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 Honey Bunches of Sadness

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san1958
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PostSubject: Honey Bunches of Sadness   Wed Feb 08, 2012 4:04 pm

Honey Bunches of Sadness
By Sandy Buch
02/07/12


Seems like yesterday I was watching co-workers called off the production floor and escorted down the hallway out the parking lot door. Pink-Slipped. About 12 or 15 of us. Then human resources came to get me. Not me! Yes, me. It was my turn to collect my jacket and purse and be escorted off the assembly floor. In a cold conference room, there sat my boss. He reminded me of my past mistakes as he flipped through my training folder. I sat across looking at my boss thinking inside I never worked so hard for someone in my life and this is what I get . . . a handshake goodbye, and a lot of exit paperwork to sign. Then it’s my turn to walk down the long glass hallway to the back door past the time clock and returning the glances of co-workers . . . . with the door open, I shook hands with human resources and was assured I would be on a list of people to call back once business picked up and contracts were received. All smiles and good tidings . . . . It took everything I could muster to get the car key out of my purse to open the car and get out of that parking lot . . . I felt anger, surprise, let down, grief . . . I didn’t want to be let-go . . . I wanted a raise, a promotion, a long-term stable job . . . recognition for work well done, instead, on the passenger seat, I looked at a bunch of paperwork and an unemployment booklet. At the stop light I got out my cell phone and called my Mom. Guess what, I just got laid off. I’ll call you when I get home. Then the light turned green and that’s when the uncontrollable tears fell . . . all the rest of the way home. This was June 1, 2011.
So now jump ahead to February 7, 2012. I am wondering if the second unemployment extension will go through or not . . . $212.00 a week. My daughter loves my schedule, but she doesn’t pay the bills or the rent. She just knows she wakes up in a warm bed every morning, takes a hot bath, and eats a bowl of cereal while watching Sesame Street on TV. before I drop her off at school. She’s a big fourth grader now . . . 9 years old! She knows Mommy is looking for work, and she draws hearts with” Mommy don’t give up!” written inside of them. She is my inspiration to keep looking every day, and I do!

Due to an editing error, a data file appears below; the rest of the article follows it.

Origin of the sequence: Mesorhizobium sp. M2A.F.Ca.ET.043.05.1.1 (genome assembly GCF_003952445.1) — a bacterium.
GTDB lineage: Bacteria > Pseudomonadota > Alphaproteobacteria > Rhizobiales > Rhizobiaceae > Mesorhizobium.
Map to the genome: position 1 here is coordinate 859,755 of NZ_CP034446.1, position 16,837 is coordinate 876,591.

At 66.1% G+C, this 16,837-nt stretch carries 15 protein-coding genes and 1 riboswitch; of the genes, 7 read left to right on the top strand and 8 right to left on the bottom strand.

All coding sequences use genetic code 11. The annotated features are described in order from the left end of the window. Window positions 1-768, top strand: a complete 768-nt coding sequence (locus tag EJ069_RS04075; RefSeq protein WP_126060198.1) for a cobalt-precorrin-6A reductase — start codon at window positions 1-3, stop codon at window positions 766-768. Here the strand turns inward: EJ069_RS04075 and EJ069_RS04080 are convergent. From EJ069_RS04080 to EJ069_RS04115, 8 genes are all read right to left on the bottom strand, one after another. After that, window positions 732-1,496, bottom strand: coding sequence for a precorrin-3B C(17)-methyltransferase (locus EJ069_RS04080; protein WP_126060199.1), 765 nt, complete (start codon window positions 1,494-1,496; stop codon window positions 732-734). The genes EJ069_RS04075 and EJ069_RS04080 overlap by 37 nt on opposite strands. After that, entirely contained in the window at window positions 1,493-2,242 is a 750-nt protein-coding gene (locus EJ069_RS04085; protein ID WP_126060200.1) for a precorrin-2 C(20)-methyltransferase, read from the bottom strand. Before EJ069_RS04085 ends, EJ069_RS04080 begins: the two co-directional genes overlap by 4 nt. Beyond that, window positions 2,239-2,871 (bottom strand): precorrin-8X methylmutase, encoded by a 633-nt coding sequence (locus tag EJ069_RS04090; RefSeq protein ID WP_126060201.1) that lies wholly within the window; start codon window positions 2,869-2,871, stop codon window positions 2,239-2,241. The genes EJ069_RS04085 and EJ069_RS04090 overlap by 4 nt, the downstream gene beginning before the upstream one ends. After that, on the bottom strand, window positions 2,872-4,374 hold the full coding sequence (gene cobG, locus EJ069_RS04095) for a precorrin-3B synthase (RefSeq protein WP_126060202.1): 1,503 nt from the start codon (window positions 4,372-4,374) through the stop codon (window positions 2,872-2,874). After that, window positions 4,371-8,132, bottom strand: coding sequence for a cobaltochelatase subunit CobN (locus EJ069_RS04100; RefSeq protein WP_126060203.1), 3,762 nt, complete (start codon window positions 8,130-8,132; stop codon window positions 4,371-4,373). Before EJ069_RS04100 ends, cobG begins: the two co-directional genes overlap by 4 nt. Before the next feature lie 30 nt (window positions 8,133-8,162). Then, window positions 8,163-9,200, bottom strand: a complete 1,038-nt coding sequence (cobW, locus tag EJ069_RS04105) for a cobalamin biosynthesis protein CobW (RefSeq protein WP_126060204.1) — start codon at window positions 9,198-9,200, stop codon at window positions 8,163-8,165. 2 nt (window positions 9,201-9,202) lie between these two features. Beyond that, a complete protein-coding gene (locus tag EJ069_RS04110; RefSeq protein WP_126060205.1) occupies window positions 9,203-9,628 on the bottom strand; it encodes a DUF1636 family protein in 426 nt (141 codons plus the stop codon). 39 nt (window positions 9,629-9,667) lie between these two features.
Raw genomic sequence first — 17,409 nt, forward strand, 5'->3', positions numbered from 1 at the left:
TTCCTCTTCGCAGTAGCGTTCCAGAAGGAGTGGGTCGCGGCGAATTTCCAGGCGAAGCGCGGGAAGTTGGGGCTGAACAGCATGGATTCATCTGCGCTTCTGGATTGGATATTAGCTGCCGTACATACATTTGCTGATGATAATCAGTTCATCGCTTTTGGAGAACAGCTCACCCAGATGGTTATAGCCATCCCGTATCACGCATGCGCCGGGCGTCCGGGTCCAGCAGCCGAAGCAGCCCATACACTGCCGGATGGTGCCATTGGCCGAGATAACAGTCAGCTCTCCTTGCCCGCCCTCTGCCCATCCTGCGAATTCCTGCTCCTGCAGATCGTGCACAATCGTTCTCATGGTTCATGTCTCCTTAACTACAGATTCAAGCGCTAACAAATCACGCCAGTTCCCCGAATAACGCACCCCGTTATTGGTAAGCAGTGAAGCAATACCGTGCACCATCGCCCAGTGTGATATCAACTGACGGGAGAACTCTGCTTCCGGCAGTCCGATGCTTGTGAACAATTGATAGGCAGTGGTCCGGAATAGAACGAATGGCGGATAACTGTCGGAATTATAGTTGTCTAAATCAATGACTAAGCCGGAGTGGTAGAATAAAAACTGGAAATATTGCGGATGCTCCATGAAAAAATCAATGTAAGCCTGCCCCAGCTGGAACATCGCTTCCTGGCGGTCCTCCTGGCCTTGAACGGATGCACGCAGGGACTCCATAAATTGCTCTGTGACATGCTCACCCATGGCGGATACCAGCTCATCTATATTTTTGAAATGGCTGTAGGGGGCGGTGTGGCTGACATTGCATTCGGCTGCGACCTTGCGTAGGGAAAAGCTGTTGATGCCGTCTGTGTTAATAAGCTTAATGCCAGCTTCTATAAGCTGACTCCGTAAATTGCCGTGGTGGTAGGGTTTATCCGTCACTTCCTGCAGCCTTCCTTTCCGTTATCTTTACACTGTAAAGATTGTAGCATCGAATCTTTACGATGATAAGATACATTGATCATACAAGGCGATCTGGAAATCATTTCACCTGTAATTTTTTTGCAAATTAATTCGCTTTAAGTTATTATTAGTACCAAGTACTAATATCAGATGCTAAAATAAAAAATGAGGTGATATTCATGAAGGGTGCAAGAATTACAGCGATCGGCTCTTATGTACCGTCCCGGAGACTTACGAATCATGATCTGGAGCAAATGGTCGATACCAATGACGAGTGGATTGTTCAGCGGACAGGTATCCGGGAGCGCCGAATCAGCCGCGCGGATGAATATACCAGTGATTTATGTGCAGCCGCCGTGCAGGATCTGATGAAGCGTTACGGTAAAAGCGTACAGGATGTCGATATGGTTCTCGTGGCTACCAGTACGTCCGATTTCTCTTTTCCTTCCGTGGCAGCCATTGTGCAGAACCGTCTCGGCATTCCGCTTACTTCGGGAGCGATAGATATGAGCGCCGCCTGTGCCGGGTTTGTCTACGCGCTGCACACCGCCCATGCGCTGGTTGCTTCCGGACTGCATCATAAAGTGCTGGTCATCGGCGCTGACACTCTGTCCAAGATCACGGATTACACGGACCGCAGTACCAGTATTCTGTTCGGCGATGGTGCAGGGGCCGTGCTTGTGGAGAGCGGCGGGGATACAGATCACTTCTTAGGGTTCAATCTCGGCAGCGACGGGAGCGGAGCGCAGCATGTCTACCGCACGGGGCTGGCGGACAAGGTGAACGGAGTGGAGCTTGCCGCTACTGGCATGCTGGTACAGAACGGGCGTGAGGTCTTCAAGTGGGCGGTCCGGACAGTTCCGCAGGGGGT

Someone told me I am handicapped because I am an unemployed single 53 year old with a 9 year old daughter to support. I don’t believe I am handicapped at all. I have a college degree from UCSB, and have over 36 years of job experience within diverse fields of employment. I do believe the jobs available are handicapping people by advertising temporary, part-time, weekend, holiday, and/or nightshift hours making it impossible to be able to be available at home with a child to neither raise nor provide any job stability or substantial income to pay rent and bills.



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Sure, there’s part time work, and how does $ 8.00 at 20 hours a week sound to you? Not do-able unless you are living in a shelter. How about must work weekends, holidays, and closing shifts . . . sure, if I am single with no dependents. How about, the shift starts at 6 am FIRM, sure, do-able if you allow me 15 minutes to drop off my daughter at before school care. . No? Oh, FIRM. Can’t change the rules for one then I would have to allow start times different for everyone. (I am still paying out- of- pocket the $70.00 a week fee for childcare to keep her in the 6 to 6 program so that I can secure a full-time job... and yes, I am on waiting lists for subsidized or sliding fee childcare).